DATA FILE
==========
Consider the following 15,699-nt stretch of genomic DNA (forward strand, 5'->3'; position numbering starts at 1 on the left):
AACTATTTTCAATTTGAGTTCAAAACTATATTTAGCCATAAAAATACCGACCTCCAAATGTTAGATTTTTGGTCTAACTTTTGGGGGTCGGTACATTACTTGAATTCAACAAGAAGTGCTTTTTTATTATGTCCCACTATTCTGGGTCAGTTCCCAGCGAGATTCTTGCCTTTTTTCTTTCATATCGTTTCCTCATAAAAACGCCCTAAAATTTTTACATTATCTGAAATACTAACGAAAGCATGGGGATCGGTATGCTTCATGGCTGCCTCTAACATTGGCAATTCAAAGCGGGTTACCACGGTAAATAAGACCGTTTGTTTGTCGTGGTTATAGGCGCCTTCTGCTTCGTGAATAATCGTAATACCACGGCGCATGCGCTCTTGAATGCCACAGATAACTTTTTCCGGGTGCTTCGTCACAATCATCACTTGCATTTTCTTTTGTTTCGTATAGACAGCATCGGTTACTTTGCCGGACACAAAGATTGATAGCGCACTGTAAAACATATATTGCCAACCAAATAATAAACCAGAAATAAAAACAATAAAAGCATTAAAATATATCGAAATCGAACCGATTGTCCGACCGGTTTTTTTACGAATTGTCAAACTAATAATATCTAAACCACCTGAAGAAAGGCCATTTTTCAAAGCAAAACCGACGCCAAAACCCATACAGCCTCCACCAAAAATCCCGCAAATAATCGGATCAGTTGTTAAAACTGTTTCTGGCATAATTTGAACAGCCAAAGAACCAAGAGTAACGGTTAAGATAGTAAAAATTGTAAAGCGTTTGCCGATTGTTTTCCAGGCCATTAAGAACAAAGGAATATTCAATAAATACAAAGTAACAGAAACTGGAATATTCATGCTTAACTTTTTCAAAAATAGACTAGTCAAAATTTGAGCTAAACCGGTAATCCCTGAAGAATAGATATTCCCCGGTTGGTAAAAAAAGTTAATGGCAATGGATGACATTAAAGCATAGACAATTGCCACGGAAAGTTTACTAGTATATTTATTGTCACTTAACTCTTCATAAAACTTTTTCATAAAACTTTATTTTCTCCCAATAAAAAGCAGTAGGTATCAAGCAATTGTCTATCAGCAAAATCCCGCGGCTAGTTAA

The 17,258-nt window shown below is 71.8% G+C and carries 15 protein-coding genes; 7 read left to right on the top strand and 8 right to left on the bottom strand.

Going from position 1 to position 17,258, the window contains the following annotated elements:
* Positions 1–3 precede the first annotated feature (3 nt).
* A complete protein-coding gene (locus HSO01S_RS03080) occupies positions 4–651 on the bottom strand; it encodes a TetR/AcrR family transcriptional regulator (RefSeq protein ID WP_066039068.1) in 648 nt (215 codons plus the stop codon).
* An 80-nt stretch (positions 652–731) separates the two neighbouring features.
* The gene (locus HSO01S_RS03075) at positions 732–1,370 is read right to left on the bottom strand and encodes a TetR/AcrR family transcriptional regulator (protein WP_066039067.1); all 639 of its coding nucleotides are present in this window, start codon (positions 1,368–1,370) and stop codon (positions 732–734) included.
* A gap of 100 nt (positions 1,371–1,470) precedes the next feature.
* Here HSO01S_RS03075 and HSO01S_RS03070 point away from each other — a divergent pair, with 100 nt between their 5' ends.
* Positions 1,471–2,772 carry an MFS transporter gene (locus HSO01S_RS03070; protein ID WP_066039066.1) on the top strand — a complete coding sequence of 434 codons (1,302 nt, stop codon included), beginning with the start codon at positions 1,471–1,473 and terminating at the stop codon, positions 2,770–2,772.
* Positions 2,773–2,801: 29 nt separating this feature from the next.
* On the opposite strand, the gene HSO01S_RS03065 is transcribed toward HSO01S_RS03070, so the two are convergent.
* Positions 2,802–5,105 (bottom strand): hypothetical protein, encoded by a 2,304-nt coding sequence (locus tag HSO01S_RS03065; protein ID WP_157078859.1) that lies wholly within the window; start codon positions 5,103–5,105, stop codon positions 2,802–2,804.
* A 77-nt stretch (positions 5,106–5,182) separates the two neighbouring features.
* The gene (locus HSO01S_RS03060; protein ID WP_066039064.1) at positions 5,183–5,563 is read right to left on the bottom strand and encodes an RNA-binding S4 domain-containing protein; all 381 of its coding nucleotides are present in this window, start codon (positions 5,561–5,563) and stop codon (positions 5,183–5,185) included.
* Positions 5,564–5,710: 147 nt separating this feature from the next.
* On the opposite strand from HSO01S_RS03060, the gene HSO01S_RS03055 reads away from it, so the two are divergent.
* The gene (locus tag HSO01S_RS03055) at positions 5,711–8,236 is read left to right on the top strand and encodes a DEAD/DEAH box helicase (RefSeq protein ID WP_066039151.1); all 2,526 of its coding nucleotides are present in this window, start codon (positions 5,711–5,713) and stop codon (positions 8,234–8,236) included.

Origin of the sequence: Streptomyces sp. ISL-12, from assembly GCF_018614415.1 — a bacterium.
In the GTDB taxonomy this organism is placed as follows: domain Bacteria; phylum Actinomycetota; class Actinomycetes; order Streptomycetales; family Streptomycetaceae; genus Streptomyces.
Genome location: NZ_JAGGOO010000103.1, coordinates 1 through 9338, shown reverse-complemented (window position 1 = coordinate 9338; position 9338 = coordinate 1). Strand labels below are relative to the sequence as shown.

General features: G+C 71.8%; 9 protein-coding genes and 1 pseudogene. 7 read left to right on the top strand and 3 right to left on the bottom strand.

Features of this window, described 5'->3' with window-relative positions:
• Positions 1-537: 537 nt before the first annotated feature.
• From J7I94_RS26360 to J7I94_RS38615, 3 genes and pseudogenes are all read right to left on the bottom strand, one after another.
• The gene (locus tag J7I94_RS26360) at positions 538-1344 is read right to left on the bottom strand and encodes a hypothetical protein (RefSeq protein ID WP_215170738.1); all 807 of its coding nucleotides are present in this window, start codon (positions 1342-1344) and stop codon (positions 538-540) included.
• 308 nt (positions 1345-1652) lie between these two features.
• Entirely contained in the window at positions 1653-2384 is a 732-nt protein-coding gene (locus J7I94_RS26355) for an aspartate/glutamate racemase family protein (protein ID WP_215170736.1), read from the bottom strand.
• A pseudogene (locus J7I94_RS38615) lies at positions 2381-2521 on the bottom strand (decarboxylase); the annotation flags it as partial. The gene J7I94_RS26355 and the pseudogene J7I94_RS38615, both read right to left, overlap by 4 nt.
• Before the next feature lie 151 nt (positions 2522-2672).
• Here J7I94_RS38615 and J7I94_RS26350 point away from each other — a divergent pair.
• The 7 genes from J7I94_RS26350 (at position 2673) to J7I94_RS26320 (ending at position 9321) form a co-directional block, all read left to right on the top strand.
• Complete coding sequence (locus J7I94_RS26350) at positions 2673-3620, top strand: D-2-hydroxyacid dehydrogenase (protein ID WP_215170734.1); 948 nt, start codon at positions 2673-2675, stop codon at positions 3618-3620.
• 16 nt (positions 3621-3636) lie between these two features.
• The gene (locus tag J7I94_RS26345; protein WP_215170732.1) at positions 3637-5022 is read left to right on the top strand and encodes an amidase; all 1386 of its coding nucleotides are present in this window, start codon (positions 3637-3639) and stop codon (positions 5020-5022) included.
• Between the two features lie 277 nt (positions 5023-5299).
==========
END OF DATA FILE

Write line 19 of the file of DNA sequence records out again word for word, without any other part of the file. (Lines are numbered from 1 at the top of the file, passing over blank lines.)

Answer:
* The gene (locus tag HSO01S_RS03055) at positions 5,711–8,236 is read left to right on the top strand and encodes a DEAD/DEAH box helicase (RefSeq protein ID WP_066039151.1); all 2,526 of its coding nucleotides are present in this window, start codon (positions 5,711–5,713) and stop codon (positions 8,234–8,236) included.